Imagine for a minute that you are running your own law school. Got it? Now imagine a wealthy philanthropist gifted you $80 million to improve your law students’ performance. But there’s a condition. You have to spend the money on individual law teachers’ salaries and development. No-brainer right? You’d think that student achievement would improve. But you might be wrong. What if it isn’t (just) about money? Could collaborative planning be a better way to improve law students’ performance?
Money can’t buy you (academic) love?
The example isn’t entirely imaginary. Between 2009 and 2016 the Gates Foundation (yes, that Bill Gates) gave $575 million to seven school districts in the United States. The objective was to improve student achievement and graduation rates. The districts put into place measures focused on improving individual teacher performance. The measures included agreed teaching standards, access to professional development and pay matched to performance.
In 2018, the Rand Corporation evaluated how effective the program had been. In short, the program didn’t significantly affect student achievement. It also didn’t significantly improve teachers’ retention rates.
The … initiative was designed to test whether the effectiveness based teaching policies described … would lead to a dramatic improvement in student achievement and graduation… We did not find this to be the case …
It was an ‘expensive experiment’ that demonstrated ‘no gains for students’. Susan Johnson at the Harvard Graduate School of Education in a recent article has written that the report marked the ‘denouement of a gradual but steady decline in confidence about the use of financial bonuses, evaluations, value-added assessments, and accelerated dismissals to improve schools’.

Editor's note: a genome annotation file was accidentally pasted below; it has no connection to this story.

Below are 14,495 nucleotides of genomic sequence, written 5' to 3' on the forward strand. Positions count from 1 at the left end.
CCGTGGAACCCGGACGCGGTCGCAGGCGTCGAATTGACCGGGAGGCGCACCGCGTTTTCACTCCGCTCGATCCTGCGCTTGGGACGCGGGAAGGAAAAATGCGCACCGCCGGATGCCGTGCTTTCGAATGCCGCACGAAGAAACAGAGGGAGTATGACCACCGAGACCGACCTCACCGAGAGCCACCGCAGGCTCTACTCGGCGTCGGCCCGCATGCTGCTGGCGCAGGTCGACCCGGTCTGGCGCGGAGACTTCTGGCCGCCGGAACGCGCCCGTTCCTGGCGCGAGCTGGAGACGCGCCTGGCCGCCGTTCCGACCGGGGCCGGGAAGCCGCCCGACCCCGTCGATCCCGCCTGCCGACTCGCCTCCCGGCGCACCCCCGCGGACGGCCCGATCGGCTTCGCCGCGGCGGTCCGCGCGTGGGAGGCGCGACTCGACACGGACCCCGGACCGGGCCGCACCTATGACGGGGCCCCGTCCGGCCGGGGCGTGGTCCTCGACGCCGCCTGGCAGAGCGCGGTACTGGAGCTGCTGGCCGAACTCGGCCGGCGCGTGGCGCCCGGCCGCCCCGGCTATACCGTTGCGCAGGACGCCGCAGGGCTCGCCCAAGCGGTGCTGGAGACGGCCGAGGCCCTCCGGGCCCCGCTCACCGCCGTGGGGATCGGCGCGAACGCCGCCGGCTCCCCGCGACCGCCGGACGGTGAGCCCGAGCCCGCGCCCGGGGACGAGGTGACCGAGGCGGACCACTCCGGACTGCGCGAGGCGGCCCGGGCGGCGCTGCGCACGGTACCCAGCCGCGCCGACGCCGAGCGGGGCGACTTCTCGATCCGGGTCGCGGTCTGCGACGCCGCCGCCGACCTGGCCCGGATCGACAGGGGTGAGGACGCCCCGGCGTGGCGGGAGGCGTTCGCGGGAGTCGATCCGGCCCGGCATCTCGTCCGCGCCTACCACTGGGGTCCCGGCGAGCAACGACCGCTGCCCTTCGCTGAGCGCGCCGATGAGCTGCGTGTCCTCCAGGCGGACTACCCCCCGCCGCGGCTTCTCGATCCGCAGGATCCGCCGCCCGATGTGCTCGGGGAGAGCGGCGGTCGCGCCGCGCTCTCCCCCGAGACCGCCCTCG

Colleagues, not cash?
So, armed with this comprehensive evaluation of financial incentives, researchers started to look at what makes for effective schools. Johnson and her colleagues had already studied what made teachers leave teaching. They found that teachers don’t leave because of students. Teachers leave because of school. In a finding that might sound familiar to teachers at all levels, they found that ‘the conditions in which teachers work matter a great deal to them’. Teachers are more likely to stay in schools; the conditions are better.
But drilling down further, Johnson and her colleagues found that it wasn’t the physical conditions that were important. It was the social environment – culture, leadership and collegiality. But they also found that there was a correlation between teachers’ satisfaction with their environment and students’ academic performance.
In another post, I wrote about research happening across the Atlantic that revealed something similar. And this is where Johnson’s research might also tell us something about university teachers. German researchers found that there is a correlation between positive emotional responses in students and their academic performance. But even more importantly, teachers who demonstrated positive emotions in the classroom can transmit them to students.
In short – enthusiastic teachers create engaged students. And engaged students do better academically.
Collaborate and thrive?
Johnson and her colleagues took their research further. They went out to schools to find out more about what makes teachers thrive. In their book, Where Teachers Thrive, Johnson and her colleagues confirmed the importance of positive working conditions on teacher performance.